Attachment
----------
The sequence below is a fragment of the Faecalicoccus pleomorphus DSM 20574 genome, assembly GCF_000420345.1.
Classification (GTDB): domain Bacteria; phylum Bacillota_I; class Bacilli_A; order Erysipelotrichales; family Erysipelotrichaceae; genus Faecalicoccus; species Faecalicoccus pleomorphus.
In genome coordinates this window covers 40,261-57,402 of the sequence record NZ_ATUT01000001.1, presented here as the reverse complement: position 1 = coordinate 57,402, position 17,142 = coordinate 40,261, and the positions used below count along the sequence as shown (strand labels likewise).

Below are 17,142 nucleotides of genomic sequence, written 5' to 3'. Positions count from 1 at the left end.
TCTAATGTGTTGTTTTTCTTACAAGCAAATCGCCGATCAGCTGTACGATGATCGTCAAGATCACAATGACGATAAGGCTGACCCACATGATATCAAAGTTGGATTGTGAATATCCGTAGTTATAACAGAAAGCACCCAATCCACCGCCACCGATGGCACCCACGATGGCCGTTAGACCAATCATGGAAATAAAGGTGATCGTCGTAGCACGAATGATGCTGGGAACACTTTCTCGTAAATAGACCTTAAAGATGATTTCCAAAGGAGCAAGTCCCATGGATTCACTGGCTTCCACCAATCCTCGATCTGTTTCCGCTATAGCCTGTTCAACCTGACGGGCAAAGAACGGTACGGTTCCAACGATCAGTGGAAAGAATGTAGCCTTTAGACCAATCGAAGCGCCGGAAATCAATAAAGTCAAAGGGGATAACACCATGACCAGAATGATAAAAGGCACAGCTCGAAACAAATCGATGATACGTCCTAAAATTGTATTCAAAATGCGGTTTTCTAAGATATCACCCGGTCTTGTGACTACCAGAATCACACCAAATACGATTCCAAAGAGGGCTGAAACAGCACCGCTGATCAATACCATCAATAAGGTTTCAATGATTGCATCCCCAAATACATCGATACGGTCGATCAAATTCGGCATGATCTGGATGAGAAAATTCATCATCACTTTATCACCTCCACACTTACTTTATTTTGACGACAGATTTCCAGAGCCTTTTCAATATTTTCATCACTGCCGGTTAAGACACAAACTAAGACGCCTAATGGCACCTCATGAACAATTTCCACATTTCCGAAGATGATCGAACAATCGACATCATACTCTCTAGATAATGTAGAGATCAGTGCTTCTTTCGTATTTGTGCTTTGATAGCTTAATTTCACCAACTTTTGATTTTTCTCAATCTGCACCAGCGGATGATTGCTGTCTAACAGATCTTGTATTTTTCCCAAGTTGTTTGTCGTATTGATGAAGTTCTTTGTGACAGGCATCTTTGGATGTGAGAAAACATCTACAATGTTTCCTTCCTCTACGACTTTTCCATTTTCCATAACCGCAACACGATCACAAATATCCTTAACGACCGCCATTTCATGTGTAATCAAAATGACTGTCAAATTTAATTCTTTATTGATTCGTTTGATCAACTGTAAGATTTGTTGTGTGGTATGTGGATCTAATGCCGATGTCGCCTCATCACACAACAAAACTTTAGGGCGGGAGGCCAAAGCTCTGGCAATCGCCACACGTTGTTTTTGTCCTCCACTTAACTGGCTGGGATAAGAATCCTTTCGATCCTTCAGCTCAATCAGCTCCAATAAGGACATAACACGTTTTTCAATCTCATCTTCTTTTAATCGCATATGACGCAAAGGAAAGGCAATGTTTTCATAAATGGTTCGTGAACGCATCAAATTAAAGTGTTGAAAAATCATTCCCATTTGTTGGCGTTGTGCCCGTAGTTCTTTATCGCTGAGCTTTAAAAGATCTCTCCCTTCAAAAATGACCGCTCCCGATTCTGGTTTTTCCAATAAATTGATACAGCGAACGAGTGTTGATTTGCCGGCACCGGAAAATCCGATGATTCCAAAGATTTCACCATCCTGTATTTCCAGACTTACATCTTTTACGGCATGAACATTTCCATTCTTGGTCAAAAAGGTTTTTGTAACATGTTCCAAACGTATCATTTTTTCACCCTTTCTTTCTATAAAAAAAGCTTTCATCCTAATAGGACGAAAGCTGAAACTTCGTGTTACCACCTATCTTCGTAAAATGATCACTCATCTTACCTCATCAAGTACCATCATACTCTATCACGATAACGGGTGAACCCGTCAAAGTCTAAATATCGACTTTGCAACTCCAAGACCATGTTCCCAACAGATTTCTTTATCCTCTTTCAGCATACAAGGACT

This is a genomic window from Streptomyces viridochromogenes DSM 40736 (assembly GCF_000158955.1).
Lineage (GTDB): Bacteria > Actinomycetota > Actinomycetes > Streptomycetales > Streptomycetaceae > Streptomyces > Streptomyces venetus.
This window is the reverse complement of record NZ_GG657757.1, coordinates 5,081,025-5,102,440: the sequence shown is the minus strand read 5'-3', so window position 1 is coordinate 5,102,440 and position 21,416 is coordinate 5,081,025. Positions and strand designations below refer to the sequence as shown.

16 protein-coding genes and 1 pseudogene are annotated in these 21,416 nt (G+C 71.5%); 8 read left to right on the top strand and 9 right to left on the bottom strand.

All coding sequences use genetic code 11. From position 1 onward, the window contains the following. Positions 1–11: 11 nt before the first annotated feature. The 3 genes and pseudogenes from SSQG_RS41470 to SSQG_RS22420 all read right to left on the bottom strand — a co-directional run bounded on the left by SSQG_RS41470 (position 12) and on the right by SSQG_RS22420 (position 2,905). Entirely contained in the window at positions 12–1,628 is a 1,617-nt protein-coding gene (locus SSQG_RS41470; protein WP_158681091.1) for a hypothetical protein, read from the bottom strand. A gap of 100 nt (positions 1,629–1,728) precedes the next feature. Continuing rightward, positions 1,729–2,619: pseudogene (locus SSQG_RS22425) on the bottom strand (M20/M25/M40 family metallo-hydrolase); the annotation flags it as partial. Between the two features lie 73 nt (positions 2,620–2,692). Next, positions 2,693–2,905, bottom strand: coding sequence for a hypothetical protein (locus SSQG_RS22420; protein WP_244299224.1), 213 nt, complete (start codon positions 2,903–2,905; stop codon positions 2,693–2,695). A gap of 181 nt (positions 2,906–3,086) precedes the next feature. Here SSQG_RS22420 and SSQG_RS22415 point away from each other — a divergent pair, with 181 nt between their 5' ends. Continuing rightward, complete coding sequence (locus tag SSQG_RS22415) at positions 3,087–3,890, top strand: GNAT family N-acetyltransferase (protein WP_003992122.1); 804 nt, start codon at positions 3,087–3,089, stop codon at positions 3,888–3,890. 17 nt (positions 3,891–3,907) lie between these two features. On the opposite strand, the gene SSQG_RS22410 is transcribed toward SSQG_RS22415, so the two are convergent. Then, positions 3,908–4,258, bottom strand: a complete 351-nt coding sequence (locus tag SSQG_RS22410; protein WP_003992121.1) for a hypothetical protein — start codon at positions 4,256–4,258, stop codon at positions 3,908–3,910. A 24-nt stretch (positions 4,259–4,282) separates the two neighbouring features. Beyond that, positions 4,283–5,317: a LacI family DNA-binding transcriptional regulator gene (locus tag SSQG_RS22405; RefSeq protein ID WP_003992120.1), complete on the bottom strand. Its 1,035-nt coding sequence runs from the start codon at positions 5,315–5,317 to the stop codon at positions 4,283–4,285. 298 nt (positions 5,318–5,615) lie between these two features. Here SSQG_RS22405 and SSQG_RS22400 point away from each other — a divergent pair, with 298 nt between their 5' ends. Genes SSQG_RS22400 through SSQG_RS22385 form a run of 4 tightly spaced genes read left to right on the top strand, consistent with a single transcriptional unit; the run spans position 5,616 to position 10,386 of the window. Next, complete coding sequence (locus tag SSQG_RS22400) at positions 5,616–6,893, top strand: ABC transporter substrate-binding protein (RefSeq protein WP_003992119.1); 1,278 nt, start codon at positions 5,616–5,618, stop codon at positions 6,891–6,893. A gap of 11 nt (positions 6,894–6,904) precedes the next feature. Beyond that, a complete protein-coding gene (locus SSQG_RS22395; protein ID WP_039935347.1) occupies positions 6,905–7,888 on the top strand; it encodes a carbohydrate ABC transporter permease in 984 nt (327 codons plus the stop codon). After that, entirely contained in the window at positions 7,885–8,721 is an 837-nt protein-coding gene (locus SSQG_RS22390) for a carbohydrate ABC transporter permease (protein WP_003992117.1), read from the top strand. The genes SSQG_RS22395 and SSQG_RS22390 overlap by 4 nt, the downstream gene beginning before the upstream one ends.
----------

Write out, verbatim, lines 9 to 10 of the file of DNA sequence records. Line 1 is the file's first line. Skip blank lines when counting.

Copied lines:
16 protein-coding genes and 1 pseudogene are annotated in these 21,416 nt (G+C 71.5%); 8 read left to right on the top strand and 9 right to left on the bottom strand.

All coding sequences use genetic code 11. From position 1 onward, the window contains the following. Positions 1–11: 11 nt before the first annotated feature. The 3 genes and pseudogenes from SSQG_RS41470 to SSQG_RS22420 all read right to left on the bottom strand — a co-directional run bounded on the left by SSQG_RS41470 (position 12) and on the right by SSQG_RS22420 (position 2,905). Entirely contained in the window at positions 12–1,628 is a 1,617-nt protein-coding gene (locus SSQG_RS41470; protein WP_158681091.1) for a hypothetical protein, read from the bottom strand. A gap of 100 nt (positions 1,629–1,728) precedes the next feature. Continuing rightward, positions 1,729–2,619: pseudogene (locus SSQG_RS22425) on the bottom strand (M20/M25/M40 family metallo-hydrolase); the annotation flags it as partial. Between the two features lie 73 nt (positions 2,620–2,692). Next, positions 2,693–2,905, bottom strand: coding sequence for a hypothetical protein (locus SSQG_RS22420; protein WP_244299224.1), 213 nt, complete (start codon positions 2,903–2,905; stop codon positions 2,693–2,695). A gap of 181 nt (positions 2,906–3,086) precedes the next feature. Here SSQG_RS22420 and SSQG_RS22415 point away from each other — a divergent pair, with 181 nt between their 5' ends. Continuing rightward, complete coding sequence (locus tag SSQG_RS22415) at positions 3,087–3,890, top strand: GNAT family N-acetyltransferase (protein WP_003992122.1); 804 nt, start codon at positions 3,087–3,089, stop codon at positions 3,888–3,890. 17 nt (positions 3,891–3,907) lie between these two features. On the opposite strand, the gene SSQG_RS22410 is transcribed toward SSQG_RS22415, so the two are convergent. Then, positions 3,908–4,258, bottom strand: a complete 351-nt coding sequence (locus tag SSQG_RS22410; protein WP_003992121.1) for a hypothetical protein — start codon at positions 4,256–4,258, stop codon at positions 3,908–3,910. A 24-nt stretch (positions 4,259–4,282) separates the two neighbouring features. Beyond that, positions 4,283–5,317: a LacI family DNA-binding transcriptional regulator gene (locus tag SSQG_RS22405; RefSeq protein ID WP_003992120.1), complete on the bottom strand. Its 1,035-nt coding sequence runs from the start codon at positions 5,315–5,317 to the stop codon at positions 4,283–4,285. 298 nt (positions 5,318–5,615) lie between these two features. Here SSQG_RS22405 and SSQG_RS22400 point away from each other — a divergent pair, with 298 nt between their 5' ends. Genes SSQG_RS22400 through SSQG_RS22385 form a run of 4 tightly spaced genes read left to right on the top strand, consistent with a single transcriptional unit; the run spans position 5,616 to position 10,386 of the window. Next, complete coding sequence (locus tag SSQG_RS22400) at positions 5,616–6,893, top strand: ABC transporter substrate-binding protein (RefSeq protein WP_003992119.1); 1,278 nt, start codon at positions 5,616–5,618, stop codon at positions 6,891–6,893. A gap of 11 nt (positions 6,894–6,904) precedes the next feature. Beyond that, a complete protein-coding gene (locus SSQG_RS22395; protein ID WP_039935347.1) occupies positions 6,905–7,888 on the top strand; it encodes a carbohydrate ABC transporter permease in 984 nt (327 codons plus the stop codon). After that, entirely contained in the window at positions 7,885–8,721 is an 837-nt protein-coding gene (locus SSQG_RS22390) for a carbohydrate ABC transporter permease (protein WP_003992117.1), read from the top strand. The genes SSQG_RS22395 and SSQG_RS22390 overlap by 4 nt, the downstream gene beginning before the upstream one ends.